26 Choose to be effective rather than ‘right.’

27 Things will go wrong – sometimes badly. Don’t blame. Ask, “How can we fix this?”

28 Ask your team “How can I help?” and listen to what they need that only you can provide.

29 When asked for answers, don’t rush to help. First, ask questions that promote critical thinking and problem-solving.

30 Every meeting should achieve results and build relationships.

31 Meetings: invite the least number of people to make the best decision.

32 Meetings: choose only one discussion at a time: Where will we go? or How will we get there?

33 Meetings: begin by clarifying how the decision will be made. Will you make it? Will the team vote? Or by consensus?

34 Learn and leverage your team member’s strengths. Don’t waste time or energy on weaknesses unless it’s limiting the use of their strength.

35 Find superstars by hiring for the strengths displayed by your top performers.

36 When interviewing, avoid hypothetical questions. Ask: “Tell me about a time when…” they demonstrated a key competency.

37 People are different. Value, embrace, and incorporate the strengths in those differences.

38 Ask “How can I help?” when you know things are going well.

39 Release energy with specific, meaningful, and relevant encouragement.

40 Know where your team needs to go. Focus on the steps to get there, not on the obstacles.

41 Put people before projects. The project will end, but the people will still be there. Invest and collaborate.

42 To influence your supervisor, know what keeps their leader up at night.

43 People need to hear you say “You can do this.”

44 Want innovation? Make it safe for people to have ideas that don’t work.

45 Address performance issues by observing the behavior, ask about it, confirm the desired behavior. (See the INSPIRE model for more.)

46 Foster collaboration and end needless bickering by establishing clear expectations, priorities, and how everyone interacts to achieve these results.

47 Play the game, don’t game the score. What are the key behaviors that drive results. Your customer doesn’t care what you get on your internal scorecard.

48 A blunt axe can’t cut down a tree. Invest in your skills and health.

49 It’s not about you – people’s behavior is about them. Help things make sense to them.

50 Remote and virtual teams are still people. Treat them as such.

51 Use performance reviews to develop strengths and limit liabilities. Everything else is a waste of time.

52 Grow your leadership and impact by connecting to your team, to a community outside your job, and to mentors.

Your Turn

We’d love to hear from you. What would one vital leadership tip you add to help others be the leader they want their boss to be?

collaboration - can we trust you

Collaboration – Can We Really Trust You?

It’s easy to talk about collaboration. It’s much harder to do it.

After visiting one of our clients in Guatemala City, Karin, Sebastian, and I traveled to Antigua, Guatemala where my daughter owns a clothing design business. She took us to Hobbitengango, a Tolkein-inspired Hobbit-like village set in the mountains overlooking a beautiful Guatemalan valley whose motto is “Disconnect to reconnect.”collaboration - building trust

There, we met Dan, one of the visionaries and architects behind the solar and wind-powered village (where you can stay overnight in a Hobbit house and enjoy fantastic food.) Dan is passionate about Guatemala’s natural resources. He works to fight deforestation, regrow Guatemala’s forests, and clean up trash in the countryside.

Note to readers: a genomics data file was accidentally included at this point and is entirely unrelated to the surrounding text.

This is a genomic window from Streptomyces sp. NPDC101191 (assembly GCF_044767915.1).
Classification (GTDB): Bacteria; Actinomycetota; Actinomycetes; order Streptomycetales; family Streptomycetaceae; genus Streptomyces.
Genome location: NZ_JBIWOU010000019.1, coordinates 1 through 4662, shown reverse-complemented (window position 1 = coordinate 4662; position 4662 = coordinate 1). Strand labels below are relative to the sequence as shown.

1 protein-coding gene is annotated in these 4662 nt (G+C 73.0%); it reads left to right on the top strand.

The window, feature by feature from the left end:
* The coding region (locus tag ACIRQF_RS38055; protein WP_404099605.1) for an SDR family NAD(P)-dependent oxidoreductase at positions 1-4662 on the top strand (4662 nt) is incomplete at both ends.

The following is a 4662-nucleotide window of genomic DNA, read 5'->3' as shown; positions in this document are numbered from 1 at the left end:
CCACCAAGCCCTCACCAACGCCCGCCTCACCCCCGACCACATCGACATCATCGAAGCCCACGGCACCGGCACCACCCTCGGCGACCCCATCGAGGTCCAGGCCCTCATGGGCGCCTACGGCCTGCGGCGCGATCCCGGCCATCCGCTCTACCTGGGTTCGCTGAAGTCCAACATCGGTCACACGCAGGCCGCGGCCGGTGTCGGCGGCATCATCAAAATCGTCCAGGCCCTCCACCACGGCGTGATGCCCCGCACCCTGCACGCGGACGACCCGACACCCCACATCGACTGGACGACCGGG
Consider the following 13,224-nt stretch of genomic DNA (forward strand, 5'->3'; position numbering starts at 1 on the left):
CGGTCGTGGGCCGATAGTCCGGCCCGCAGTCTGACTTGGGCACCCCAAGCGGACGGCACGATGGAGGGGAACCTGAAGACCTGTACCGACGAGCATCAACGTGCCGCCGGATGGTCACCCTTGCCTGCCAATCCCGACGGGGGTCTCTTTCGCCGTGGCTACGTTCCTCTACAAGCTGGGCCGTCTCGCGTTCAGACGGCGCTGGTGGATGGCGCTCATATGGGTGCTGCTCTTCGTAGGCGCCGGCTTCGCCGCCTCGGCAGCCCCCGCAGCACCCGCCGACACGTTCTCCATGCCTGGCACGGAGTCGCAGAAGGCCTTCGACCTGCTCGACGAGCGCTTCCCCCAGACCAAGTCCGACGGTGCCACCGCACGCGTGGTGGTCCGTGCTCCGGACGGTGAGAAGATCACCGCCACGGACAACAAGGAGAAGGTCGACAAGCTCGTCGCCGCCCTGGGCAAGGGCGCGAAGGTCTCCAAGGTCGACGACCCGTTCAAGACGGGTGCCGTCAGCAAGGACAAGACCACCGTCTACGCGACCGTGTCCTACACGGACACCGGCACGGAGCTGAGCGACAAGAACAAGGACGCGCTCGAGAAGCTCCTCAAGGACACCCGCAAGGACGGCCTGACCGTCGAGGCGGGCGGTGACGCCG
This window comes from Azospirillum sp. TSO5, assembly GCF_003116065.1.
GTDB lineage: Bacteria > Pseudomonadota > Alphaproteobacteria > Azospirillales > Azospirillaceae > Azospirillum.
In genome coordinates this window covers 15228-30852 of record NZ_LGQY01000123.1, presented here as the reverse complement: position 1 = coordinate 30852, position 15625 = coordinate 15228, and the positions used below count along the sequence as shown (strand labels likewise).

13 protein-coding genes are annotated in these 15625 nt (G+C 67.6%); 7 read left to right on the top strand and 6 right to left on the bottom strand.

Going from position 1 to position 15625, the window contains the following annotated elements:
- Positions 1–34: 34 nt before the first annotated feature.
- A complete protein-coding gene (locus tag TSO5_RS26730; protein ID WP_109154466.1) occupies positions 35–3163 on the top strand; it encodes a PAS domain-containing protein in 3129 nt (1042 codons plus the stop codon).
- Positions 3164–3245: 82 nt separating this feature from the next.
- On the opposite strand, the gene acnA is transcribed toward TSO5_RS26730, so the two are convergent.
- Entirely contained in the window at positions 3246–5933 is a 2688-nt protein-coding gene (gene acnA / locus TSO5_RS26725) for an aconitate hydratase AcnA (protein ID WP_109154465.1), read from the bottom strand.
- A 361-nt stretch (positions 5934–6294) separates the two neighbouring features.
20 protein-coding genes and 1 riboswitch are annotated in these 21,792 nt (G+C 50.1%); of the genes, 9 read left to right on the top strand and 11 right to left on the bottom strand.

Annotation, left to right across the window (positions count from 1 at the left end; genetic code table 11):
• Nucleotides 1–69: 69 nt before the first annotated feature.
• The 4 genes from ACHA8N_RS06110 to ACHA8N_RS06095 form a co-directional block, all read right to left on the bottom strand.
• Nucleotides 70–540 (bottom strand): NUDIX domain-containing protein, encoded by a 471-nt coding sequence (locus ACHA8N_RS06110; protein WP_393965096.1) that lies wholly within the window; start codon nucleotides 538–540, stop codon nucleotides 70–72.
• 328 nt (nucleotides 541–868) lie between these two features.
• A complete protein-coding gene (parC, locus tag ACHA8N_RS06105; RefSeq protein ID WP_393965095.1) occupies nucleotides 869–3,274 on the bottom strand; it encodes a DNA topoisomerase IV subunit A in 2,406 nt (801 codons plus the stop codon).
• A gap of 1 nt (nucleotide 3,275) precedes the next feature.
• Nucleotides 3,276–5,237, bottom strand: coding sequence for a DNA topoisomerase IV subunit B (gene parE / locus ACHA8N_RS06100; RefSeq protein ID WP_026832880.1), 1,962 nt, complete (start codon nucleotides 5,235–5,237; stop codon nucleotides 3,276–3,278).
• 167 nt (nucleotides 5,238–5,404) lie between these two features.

He shared some of the challenges he encountered creating what has become a popular tourist destination.

When he started out, Dan encountered a man who was illegally harvesting lumber. He called the authorities. They caught the man and asked if Dan wanted to press charges.

Instead, Dan offered the man a job: planting trees.

“He needed to make a living and support his family. He can’t do that from jail,” Dan said. “Now he’s able to provide and he’s repairing some of the damage he did to the forest.”

Dan shared another incident where a car drove off the road and into a neighboring farmer’s field where it did a lot of damage. As soon as he heard about the damage, Dan went to see what had happened.

When he arrived at the field, a woman “rushed out of her house, waving a machete, and yelling, saying I destroyed her fields and don’t care about anyone.”

Dan explained that another motorist had caused the damage. He had also already called his soil construction expert to repair her field. In addition, he would build a fence for her property at his expense to prevent future problems.

“She seemed surprised that I didn’t fight back, that I didn’t want to argue.”

Dan smiled, then said, “Why make enemies when you can make friends?”

Why make enemies when you can make friends?

Land in the And

We meet many leaders who talk about the value of collaboration, who want their people working together, and who get frustrated when their colleagues won’t cooperate (which often means “why won’t you see things my way?”)

It caught our attention is that, as a leader, Dan wasn’t just “being nice” in building the relationships with his neighbor and the illegal logger. He was focused on achieving his business results: reversing damage to the forest and building a viable visitor attraction. He does it by building collaborative, results-focused relationships.

This is the heart of Winning Well: your ability to “land in the and” – to focus on both results and relationships, to show up with confidence and humility.

Collaboration – Can We Trust You?

Real collaboration isn’t easy because it requires you to put people before projects and truly invest in the other person’s success. How can you help your colleague achieve their results while they help you with yours?